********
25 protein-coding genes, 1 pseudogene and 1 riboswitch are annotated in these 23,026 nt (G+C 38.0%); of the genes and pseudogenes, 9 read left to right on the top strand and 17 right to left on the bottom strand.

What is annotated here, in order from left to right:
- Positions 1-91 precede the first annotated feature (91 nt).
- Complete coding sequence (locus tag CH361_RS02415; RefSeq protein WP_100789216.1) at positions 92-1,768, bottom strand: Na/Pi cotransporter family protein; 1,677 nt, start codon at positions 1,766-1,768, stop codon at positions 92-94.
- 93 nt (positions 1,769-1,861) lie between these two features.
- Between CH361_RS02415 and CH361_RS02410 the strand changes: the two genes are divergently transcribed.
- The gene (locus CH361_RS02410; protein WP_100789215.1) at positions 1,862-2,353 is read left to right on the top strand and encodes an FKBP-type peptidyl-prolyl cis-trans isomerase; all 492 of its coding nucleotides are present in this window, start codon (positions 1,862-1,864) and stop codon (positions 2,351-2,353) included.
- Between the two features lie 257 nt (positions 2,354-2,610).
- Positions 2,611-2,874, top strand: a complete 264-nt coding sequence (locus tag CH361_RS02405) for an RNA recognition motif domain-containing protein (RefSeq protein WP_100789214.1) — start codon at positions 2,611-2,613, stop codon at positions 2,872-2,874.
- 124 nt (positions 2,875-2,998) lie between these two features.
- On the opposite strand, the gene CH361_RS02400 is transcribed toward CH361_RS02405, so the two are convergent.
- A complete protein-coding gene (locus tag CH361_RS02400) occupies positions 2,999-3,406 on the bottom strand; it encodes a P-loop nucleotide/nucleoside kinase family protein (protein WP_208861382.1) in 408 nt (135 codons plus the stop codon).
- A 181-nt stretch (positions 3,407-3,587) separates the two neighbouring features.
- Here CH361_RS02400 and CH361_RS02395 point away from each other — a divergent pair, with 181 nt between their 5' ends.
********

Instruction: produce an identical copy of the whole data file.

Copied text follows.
25 protein-coding genes, 1 pseudogene and 1 riboswitch are annotated in these 23,026 nt (G+C 38.0%); of the genes and pseudogenes, 9 read left to right on the top strand and 17 right to left on the bottom strand.

What is annotated here, in order from left to right:
- Positions 1-91 precede the first annotated feature (91 nt).
- Complete coding sequence (locus tag CH361_RS02415; RefSeq protein WP_100789216.1) at positions 92-1,768, bottom strand: Na/Pi cotransporter family protein; 1,677 nt, start codon at positions 1,766-1,768, stop codon at positions 92-94.
- 93 nt (positions 1,769-1,861) lie between these two features.
- Between CH361_RS02415 and CH361_RS02410 the strand changes: the two genes are divergently transcribed.
- The gene (locus CH361_RS02410; protein WP_100789215.1) at positions 1,862-2,353 is read left to right on the top strand and encodes an FKBP-type peptidyl-prolyl cis-trans isomerase; all 492 of its coding nucleotides are present in this window, start codon (positions 1,862-1,864) and stop codon (positions 2,351-2,353) included.
- Between the two features lie 257 nt (positions 2,354-2,610).
- Positions 2,611-2,874, top strand: a complete 264-nt coding sequence (locus tag CH361_RS02405) for an RNA recognition motif domain-containing protein (RefSeq protein WP_100789214.1) — start codon at positions 2,611-2,613, stop codon at positions 2,872-2,874.
- 124 nt (positions 2,875-2,998) lie between these two features.
- On the opposite strand, the gene CH361_RS02400 is transcribed toward CH361_RS02405, so the two are convergent.
- A complete protein-coding gene (locus tag CH361_RS02400) occupies positions 2,999-3,406 on the bottom strand; it encodes a P-loop nucleotide/nucleoside kinase family protein (protein WP_208861382.1) in 408 nt (135 codons plus the stop codon).
- A 181-nt stretch (positions 3,407-3,587) separates the two neighbouring features.
- Here CH361_RS02400 and CH361_RS02395 point away from each other — a divergent pair, with 181 nt between their 5' ends.